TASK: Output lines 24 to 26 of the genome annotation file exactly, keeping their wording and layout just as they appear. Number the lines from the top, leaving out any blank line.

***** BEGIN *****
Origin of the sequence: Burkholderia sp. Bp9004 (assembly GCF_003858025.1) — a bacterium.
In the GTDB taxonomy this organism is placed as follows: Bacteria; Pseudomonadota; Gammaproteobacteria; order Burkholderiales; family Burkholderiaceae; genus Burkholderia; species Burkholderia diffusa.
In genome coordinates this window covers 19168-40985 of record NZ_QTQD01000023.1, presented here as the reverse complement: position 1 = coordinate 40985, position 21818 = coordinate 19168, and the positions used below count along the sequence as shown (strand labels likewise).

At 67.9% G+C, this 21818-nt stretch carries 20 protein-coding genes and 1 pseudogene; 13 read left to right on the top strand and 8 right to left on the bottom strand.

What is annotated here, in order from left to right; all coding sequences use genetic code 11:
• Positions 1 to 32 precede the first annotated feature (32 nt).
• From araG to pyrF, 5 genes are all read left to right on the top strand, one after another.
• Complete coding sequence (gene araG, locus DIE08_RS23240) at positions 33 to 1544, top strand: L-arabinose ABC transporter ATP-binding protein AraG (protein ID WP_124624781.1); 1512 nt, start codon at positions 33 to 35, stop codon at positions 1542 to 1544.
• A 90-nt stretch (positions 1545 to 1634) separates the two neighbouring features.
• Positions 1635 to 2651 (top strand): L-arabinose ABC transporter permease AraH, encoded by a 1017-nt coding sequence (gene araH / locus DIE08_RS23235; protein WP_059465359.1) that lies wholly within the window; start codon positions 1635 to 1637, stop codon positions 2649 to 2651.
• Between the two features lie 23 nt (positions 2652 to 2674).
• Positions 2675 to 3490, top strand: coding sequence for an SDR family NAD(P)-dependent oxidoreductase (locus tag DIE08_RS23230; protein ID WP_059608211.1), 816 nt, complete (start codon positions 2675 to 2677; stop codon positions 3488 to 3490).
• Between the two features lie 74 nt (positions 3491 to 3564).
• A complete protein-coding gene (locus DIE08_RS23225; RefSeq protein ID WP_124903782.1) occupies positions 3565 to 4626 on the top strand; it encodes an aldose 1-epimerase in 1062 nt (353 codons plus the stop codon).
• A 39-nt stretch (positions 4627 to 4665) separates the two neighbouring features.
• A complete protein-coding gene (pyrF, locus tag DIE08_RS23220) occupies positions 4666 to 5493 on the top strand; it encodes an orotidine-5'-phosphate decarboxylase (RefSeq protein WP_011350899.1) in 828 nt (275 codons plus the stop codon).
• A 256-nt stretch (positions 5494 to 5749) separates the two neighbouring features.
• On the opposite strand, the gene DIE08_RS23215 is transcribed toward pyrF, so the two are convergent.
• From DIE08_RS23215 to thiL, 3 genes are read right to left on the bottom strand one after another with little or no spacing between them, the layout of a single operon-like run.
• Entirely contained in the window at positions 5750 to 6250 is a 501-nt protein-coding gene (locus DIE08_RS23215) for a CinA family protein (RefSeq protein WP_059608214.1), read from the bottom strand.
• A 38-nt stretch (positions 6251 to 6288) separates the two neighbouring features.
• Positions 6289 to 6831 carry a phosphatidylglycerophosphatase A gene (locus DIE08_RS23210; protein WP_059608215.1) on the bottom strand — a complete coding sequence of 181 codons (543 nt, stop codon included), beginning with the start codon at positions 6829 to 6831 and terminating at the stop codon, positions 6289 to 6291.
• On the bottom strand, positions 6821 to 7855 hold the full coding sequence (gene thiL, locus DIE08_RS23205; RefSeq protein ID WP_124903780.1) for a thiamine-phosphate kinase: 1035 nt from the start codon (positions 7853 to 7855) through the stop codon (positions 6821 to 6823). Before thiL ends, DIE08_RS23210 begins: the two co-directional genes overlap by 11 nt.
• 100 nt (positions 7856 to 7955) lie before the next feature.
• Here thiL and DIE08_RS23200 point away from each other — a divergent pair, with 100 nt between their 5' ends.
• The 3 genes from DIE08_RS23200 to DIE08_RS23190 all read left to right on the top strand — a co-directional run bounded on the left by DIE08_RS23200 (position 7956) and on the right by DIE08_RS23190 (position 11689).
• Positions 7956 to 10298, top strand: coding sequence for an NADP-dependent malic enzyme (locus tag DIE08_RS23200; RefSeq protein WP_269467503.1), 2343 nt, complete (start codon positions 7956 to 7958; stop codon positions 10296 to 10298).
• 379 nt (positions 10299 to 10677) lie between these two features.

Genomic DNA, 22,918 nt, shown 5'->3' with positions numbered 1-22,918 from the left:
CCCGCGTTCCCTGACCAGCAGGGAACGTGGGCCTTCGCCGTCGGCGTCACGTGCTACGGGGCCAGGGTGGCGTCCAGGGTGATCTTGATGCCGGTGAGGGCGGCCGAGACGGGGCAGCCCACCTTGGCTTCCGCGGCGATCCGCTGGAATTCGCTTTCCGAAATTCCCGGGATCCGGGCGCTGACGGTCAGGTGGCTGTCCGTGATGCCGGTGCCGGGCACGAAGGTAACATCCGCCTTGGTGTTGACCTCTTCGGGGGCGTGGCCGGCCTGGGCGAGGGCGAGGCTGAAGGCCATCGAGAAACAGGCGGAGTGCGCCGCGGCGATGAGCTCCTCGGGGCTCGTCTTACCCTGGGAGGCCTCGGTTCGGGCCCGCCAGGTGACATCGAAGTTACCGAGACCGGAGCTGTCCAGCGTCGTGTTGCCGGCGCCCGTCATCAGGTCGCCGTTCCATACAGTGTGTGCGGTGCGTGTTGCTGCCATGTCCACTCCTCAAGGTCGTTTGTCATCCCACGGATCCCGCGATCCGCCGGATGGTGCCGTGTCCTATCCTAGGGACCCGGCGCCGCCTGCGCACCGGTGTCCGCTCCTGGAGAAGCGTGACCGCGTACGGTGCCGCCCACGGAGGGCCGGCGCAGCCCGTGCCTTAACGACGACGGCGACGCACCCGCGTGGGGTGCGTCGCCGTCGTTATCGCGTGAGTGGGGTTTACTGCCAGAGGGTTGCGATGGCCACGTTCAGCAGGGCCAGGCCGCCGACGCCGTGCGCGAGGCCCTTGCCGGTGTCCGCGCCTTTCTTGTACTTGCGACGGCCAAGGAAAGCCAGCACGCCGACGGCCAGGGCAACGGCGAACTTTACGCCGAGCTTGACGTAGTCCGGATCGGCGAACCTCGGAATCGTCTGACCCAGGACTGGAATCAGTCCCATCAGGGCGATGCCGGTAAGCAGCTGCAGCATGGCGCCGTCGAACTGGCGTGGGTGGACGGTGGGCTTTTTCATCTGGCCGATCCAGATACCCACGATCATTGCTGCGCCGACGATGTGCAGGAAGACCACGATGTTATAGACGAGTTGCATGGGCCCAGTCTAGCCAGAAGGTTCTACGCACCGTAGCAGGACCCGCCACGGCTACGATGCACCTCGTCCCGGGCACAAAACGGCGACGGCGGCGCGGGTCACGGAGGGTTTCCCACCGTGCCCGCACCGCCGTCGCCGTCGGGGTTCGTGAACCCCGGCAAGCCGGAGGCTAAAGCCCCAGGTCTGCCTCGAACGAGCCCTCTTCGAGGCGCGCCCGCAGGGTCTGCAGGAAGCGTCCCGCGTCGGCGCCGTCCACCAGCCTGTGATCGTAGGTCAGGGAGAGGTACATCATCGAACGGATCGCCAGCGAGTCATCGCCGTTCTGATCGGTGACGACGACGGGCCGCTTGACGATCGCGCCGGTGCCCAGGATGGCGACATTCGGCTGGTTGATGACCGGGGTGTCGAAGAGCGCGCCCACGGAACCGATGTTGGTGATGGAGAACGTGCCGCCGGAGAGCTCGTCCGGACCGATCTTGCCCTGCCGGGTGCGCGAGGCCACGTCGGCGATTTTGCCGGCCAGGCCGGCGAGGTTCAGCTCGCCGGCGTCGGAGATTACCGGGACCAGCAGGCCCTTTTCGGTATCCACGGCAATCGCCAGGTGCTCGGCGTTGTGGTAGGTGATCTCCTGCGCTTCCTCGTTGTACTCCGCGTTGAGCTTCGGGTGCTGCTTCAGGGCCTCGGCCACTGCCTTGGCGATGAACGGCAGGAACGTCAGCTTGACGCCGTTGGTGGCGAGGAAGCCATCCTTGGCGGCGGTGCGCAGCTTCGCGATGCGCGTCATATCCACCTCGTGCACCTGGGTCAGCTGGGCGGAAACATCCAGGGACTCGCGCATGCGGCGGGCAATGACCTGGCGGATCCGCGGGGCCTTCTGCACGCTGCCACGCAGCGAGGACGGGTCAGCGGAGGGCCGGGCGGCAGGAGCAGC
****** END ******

• 100 nt (positions 7856 to 7955) lie before the next feature.
• Here thiL and DIE08_RS23200 point away from each other — a divergent pair, with 100 nt between their 5' ends.
• The 3 genes from DIE08_RS23200 to DIE08_RS23190 all read left to right on the top strand — a co-directional run bounded on the left by DIE08_RS23200 (position 7956) and on the right by DIE08_RS23190 (position 11689).